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Topic: Mistake in Arduino Projects Book: 220 Ohm leads to 12.7 mA at LED (Read 3014 times) previous topic - next topic

grafzahl

Hi Forum!

I recently bought the Arduino Starter Pack and, next to the wrong data sheet for the red LEDs, I think I found a rather disturbing mistake in the manual.

On page 30 it says that 5V/22Ohm=0.0227...A, leads to the current (23mA) used by the LED.
But the LED leads to a voltage drop of ca. 2.2V, so the current should be around (5V-2.2V)/220Ohm=0.0127...A. I verified this, of course.

I am really a beginner with electronics and this was the first time I used a resistor!
Am I missing something important, or did the author of that book know even less about electronics than I do?

- Michael

grafzahl

I just found out, while looking for a pdf version of the manual, that it is common knowledge that the manual is full of errors.

Just one other question to those who are experienced with Arduino.
Is the whole Arduino stuff of this quality?

Flomach

Your are right. There is a voltage drop when a LED is lighten up. It is more around 1.6V for a red LED.

Your are also right, you have to count this drop doing the Ohm's law calculation.

But anyway, this book and these projects aims the complete beginner, who doesn't even know why using a resistor is needed. The first project is really simple but it is also a lot of information for the complete newcomer.

Seriously, Arduino has developed so many stuff, do you really think they forgot to mention that drop ? Don't you think they decided not to mention it to make things easier to understand ?

Concerning your second post, you can change what you dislike, everything is licence under "Creative Commons", why not write and sell your own book, with your own card and you own projects ? Second option, why don't you make a complete list of errors you notice and send it to Arduino so they can correct the ones who need to be ?

Easy bashing like yours is so casual nowadays.
Criticism is very easy but it never comes with proposals so what's the point ?

AndersJJ

Your are also right, you have to count this drop doing the Ohm's law calculation.

But anyway, this book and these projects aims the complete beginner, who doesn't even know why using a resistor is needed. The first project is really simple but it is also a lot of information for the complete newcomer.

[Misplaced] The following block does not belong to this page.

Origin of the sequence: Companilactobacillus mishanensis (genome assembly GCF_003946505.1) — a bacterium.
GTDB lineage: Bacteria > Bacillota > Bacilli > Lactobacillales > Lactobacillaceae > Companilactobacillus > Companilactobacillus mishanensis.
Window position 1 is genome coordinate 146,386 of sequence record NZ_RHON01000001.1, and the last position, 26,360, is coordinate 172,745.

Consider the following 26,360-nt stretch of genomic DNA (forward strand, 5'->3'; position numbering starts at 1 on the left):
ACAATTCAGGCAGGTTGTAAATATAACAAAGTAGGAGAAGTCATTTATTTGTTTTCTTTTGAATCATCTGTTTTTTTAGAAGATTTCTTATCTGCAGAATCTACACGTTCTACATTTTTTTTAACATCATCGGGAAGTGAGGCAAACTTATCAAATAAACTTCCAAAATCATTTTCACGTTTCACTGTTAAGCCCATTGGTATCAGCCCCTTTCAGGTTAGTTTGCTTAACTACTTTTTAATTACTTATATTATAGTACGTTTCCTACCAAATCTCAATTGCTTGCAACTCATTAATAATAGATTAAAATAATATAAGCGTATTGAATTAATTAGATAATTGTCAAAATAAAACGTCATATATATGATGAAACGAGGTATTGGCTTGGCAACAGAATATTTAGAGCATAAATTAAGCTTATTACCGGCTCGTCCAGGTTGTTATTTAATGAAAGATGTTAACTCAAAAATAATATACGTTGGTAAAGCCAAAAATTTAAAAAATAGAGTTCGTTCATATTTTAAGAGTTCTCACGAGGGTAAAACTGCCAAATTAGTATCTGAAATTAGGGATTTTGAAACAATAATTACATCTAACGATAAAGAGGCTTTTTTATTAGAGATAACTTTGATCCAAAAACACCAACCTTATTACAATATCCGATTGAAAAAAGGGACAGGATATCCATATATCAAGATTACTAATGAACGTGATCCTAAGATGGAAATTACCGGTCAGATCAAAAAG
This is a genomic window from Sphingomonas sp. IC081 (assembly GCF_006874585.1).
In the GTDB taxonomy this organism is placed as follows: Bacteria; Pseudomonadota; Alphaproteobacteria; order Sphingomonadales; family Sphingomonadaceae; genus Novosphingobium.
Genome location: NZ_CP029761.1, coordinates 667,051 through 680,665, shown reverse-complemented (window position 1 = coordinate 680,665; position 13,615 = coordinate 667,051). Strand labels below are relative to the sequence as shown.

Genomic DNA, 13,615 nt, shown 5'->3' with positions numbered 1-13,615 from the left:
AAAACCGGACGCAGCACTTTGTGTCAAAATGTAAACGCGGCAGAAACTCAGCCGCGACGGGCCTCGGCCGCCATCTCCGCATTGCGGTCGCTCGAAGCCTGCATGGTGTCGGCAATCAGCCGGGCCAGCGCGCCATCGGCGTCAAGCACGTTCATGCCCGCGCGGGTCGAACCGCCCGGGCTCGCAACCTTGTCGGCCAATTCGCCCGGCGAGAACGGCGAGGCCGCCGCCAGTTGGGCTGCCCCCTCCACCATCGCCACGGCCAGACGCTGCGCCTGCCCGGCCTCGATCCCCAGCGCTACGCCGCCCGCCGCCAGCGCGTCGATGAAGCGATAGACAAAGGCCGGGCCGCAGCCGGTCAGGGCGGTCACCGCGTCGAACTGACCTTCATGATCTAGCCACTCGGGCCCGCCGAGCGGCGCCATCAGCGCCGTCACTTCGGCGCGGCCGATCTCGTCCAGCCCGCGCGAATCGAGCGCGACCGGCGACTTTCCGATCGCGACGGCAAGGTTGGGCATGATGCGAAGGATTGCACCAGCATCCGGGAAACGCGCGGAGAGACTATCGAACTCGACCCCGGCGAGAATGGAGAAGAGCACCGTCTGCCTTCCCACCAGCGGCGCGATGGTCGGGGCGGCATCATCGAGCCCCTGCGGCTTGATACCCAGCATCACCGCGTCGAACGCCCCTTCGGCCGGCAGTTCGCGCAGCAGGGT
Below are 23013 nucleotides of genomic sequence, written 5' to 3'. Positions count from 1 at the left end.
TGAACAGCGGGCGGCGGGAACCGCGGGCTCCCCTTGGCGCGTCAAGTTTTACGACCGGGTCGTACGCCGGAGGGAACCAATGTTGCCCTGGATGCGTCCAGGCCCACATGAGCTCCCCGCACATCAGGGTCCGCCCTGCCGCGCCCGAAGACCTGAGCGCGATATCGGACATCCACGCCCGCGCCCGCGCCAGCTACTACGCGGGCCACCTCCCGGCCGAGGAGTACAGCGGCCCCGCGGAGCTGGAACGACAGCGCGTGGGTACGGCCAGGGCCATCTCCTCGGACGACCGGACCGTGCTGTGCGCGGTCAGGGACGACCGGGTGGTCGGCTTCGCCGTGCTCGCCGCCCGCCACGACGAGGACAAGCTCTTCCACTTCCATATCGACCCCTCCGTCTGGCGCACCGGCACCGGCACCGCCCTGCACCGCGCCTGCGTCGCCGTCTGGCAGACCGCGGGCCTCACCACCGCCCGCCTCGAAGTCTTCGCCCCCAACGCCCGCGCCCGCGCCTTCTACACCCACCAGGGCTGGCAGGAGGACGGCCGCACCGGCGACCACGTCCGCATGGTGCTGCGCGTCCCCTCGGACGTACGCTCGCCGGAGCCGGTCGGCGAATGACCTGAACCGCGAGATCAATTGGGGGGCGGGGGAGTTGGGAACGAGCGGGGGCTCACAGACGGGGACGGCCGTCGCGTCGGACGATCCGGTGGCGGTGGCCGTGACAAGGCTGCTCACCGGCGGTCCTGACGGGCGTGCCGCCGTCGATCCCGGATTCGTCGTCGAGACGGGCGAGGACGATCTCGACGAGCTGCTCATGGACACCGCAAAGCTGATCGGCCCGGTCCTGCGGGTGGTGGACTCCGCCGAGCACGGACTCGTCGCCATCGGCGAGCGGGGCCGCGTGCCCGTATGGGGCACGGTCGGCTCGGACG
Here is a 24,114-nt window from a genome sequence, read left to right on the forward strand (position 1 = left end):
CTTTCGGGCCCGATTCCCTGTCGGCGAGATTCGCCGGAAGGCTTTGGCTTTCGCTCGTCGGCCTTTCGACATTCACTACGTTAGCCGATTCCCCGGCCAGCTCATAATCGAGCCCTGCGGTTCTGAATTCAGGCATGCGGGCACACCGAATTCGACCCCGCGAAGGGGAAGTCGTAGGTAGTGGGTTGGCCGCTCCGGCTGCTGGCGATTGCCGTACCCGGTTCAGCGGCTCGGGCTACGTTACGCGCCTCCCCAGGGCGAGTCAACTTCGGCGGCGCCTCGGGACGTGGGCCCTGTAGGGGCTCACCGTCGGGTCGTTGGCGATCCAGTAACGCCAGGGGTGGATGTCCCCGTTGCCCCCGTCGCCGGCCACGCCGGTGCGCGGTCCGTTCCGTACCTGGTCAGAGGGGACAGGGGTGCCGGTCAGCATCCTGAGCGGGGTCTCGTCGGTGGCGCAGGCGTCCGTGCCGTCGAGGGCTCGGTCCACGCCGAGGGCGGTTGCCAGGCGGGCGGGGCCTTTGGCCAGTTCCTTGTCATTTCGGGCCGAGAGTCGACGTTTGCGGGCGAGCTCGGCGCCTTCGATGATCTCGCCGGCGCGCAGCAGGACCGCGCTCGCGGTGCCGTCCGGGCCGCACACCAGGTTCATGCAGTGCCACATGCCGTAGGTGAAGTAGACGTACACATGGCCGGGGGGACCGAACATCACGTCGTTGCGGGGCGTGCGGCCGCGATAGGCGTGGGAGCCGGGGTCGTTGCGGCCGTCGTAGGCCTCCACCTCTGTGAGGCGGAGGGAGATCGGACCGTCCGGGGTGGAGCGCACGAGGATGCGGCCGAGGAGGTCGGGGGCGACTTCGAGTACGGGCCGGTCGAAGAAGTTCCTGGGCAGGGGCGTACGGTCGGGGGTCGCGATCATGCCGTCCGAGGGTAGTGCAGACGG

Seriously, Arduino has developed so many stuff, do you really think they forgot to mention that drop ? Don't you think they decided not to mention it to make things easier to understand ?
I think that this is a serious error, as the calculations are easy verifiable with a multimeter. There is no reason to omit this even for noobs, as it gives the wrong value by a large margin.

Coupled with the other errors in the book, I am not sure that this is an intentional simplification. Rather I think it is an honest mistake.

What is regrettable is that there seems to be no interest in fixing the text, which has lead to that I can't recommend the Arduino starter kit when I present Arduino and teach courses on it.

Raybrite

 You must be careful when measuring voltages with a multimeter in a digital circuit. There is a parallel resistance formed by the multimeter which will change the voltage reading you will get and sometimes even stop the circuit from working when it is connected.
 If you want to be more accurate use a TVM (Transistorized Volt Meter) or as we used to have a VTVM (Vacuum Tube Voltmeter) to measure these circuits. The input impedance on these is more like 10 meg ohms. That will not load the circuit.
 Hope this clears up a lot.
Ken

ShapeShifter

If you want to be more accurate use a TVM (Transistorized Volt Meter) or as we used to have a VTVM (Vacuum Tube Voltmeter) to measure these circuits. The input impedance on these is more like 10 meg ohms. That will not load the circuit.
These days, a typical digital multimeter (even a very cheap one) has a 10MOhm input impedance. Your concern is valid for an analog meter that does not have an amplified front end, but those are rare these days. (While state of the art once, I haven't owned one for over 30 years - I'll bet a lot of the kids starting out now have never seen one.)

Raybrite

I checked a digital multimeter that I an going to try to get on payday. Not expensive but has 5 Gigaohms input resistance.
 You are correct that most kids today do not know about circuit loading and input impedance.
 I was a Precision Measurement Equipment Tech in the Air Force and later went on to teach it a few times.
 Generally as long as they stick to the digital meters they should be okay. Just don't get a one with a meter on it or you are looking for problems.

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